Day 1: MistLast week, I commuted on the bike three out of four days, for a total of 66 commuting miles, which brings the annual total to just over 800 miles. On the one hand, I'm a bit disappointed as I had a notional target of doing 1,000 miles by the end of September. On t'other hand, my goal of 1,144 miles over the year (based on commuting by bike an average of one day a week) is well within grasp, particularly if the weather holds.
And that seemed like a Big If on Tuesday, which started damp and misty; the kind of fine mist that clings to leg hairs and treetops. Visibility was perhaps 300 metres at worst, and throughout the ride I was continually wiping the secondary mist off my glasses. More than once, I watched drops fall from the peak of my helmet.
It was a clear message from the weather gods: we're back from our long summer holiday, autumn is here, and we're ready to play.
Day 2: Besting at the Weather GodsOn Thursday, though, proof positive, if it should be needed (and I do need it from time to time) that it's better to get on the bike and get on with the day rather than worrying about what the weather might do, and so not cycle. When I left the house, it was great and miserable above, clouds heavy with the promise of more of the rain that had fallen throughout the night. And, as I took my bike out of the garage, a sudden and particularly heavy downpour left me re-considering my ride, wondering if I should have prepared for the rain a little more.
For all that, it proved to be a good ride. The morning was warm, and very quickly the rain eased and stopped, so that the only wetness was the spray on the roads. My heart was buoyed, lifted by the satisfaction of having somehow cheated the weather gods. They're sneaky, lazy gods, preferring to trick us into not doing something by putting on a bit of a show early on, but without the will to carry out the threat. All sabre-rattling and bluster, it seems, and I was happy to have spotted their game, and not been taken in by it.
I suppose that my cheerfulness must have annoyed them, because that evening, a massive cloudburst just before leaving had me re-considering my position, and Mrs F texting with the offer of a lift. As the hour of departure approached, the skies darkened, the heavens opened, and a deluge was deposited; a proper flood of water. For twenty minutes, intensive rain; and then the storm moved on, southwards, the direction of home.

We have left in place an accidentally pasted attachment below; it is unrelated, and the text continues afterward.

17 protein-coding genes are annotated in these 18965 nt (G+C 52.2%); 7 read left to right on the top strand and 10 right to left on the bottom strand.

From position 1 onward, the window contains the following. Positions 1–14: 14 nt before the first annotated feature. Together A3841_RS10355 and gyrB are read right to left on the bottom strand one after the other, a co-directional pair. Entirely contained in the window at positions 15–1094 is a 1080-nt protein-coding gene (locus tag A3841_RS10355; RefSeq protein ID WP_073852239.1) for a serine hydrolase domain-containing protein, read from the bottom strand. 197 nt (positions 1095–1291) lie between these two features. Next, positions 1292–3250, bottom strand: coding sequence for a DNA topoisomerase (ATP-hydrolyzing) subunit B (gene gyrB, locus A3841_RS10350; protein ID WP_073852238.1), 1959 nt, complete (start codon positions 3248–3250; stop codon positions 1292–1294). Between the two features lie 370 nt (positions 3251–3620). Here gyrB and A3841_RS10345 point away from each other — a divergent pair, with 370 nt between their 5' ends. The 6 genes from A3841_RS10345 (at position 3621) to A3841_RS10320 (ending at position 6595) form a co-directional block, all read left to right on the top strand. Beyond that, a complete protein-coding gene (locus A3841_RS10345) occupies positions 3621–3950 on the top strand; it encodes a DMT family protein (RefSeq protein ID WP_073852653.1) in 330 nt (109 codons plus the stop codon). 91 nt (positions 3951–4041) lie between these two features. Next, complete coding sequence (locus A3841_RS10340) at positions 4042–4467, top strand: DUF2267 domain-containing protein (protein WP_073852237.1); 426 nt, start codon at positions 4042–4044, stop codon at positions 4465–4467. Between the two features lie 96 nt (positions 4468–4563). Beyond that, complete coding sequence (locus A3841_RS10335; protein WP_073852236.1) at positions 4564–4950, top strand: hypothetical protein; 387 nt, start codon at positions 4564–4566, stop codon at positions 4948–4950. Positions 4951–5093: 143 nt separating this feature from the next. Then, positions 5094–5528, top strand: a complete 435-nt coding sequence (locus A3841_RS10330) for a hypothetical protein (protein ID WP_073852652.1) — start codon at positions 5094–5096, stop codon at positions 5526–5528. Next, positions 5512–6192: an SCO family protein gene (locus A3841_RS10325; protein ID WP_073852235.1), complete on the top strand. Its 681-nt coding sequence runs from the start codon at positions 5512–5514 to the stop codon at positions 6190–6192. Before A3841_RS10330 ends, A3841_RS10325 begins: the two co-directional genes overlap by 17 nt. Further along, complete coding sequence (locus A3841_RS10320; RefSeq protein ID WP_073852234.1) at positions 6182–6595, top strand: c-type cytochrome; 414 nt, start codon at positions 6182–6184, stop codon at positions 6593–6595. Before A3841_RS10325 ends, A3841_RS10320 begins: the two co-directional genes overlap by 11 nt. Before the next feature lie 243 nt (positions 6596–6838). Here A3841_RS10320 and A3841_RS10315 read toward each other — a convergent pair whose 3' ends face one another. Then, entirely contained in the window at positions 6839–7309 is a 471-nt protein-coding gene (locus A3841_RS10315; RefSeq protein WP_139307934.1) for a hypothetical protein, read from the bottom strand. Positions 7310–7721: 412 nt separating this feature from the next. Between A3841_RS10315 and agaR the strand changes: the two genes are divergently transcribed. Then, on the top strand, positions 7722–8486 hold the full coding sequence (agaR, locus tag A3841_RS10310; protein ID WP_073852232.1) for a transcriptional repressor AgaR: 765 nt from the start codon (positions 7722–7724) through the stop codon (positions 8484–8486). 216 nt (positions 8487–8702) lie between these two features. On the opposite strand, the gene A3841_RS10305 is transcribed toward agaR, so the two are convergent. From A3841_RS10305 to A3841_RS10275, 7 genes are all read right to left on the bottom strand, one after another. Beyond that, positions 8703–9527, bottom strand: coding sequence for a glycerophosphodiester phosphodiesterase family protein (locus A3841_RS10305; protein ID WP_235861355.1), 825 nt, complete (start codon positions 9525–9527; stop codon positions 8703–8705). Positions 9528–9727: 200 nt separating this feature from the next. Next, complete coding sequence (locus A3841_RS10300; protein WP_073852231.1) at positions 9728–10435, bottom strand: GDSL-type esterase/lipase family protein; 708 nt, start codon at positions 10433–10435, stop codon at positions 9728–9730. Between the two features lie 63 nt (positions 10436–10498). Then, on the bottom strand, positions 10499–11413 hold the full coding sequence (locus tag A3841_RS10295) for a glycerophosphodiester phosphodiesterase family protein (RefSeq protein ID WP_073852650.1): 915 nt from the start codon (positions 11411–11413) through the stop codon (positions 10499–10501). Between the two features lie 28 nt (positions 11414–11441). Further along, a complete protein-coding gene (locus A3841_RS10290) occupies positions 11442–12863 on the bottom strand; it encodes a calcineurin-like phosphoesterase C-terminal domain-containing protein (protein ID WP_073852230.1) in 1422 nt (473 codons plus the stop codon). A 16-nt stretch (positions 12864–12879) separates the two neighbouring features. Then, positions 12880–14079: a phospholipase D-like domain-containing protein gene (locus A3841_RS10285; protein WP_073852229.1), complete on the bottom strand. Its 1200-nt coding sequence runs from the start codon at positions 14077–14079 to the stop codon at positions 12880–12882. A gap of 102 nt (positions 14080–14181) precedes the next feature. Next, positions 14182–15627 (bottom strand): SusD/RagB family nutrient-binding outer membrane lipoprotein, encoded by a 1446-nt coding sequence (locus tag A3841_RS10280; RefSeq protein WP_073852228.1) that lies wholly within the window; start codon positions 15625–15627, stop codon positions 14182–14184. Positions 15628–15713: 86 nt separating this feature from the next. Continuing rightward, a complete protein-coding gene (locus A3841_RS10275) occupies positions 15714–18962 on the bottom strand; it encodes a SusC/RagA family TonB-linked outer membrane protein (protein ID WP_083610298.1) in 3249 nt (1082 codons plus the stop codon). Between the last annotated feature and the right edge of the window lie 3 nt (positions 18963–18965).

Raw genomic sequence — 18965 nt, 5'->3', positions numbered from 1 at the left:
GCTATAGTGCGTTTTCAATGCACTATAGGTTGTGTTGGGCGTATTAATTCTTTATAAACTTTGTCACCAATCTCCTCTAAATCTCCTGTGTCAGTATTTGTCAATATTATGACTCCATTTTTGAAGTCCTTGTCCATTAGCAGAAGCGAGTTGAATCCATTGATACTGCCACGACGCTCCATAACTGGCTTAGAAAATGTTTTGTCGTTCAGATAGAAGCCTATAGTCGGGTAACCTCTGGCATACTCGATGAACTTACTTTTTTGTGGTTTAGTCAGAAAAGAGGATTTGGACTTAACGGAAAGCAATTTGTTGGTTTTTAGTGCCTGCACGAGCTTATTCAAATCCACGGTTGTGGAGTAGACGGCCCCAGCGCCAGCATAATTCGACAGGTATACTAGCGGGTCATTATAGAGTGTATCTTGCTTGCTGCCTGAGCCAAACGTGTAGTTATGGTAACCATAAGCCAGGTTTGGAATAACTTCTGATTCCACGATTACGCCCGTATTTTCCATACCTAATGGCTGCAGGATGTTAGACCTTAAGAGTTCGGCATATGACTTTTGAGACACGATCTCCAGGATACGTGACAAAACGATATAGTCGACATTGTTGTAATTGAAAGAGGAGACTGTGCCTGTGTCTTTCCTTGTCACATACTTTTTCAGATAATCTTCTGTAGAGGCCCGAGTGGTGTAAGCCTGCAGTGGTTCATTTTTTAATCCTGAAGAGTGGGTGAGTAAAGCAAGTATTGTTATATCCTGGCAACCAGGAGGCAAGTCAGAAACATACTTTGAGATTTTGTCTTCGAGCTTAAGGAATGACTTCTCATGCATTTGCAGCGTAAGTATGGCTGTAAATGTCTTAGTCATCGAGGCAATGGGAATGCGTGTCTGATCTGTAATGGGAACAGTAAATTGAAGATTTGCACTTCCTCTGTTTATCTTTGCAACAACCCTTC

There was, I must admit, a certain amount of humour in the office at my predicament, equipped as I was with but two wheels and a smallish amount of Lyrca, clearly no match for the rain. Nevertheless, I buckled up my resolve and set off.
And guess what? I didn't get the slightest bit wet. Yes, there was a little spray, a few drops of drizzle, but it wasn't as bad as feared; it was much, much better. I arrived home, if not in actual sunshine, then in that better, proverbial kind of sunshine that exists in the minds of the righteous, and shines from their eyes.
Twice in one day! Twice, the weather gods had tried their tricks and had not caught me out.
Day 3: The Weather Gods give me a Nod, and a NudgeOn Friday morning, though, came a gentle reminder that I am in no fashion master of the weather. There was persistent, penetrating drizzle for the first two miles of the Morning Commute. Not enough to soak, not quite. But enough to assure me that, yes, it's good to get out and ride whatever the weather, and quite often it won't turn out to be as bad as feared. But that there are things not within my control; and that every once in a while I will get properly trounced.
A nod to my performance the day before, indeed, but a very clear message. Enjoy your day, the weather gods were saying. Yes, I had got the better of them yesterday, but I would do well to remember that they have a few tricks up their collective sleeves.
I'll take that. Nine times out of ten is good enough for me. That's still nine victories; nine fewer car journeys; nine more days with a smile on my face.
Yes, I'll happily take that.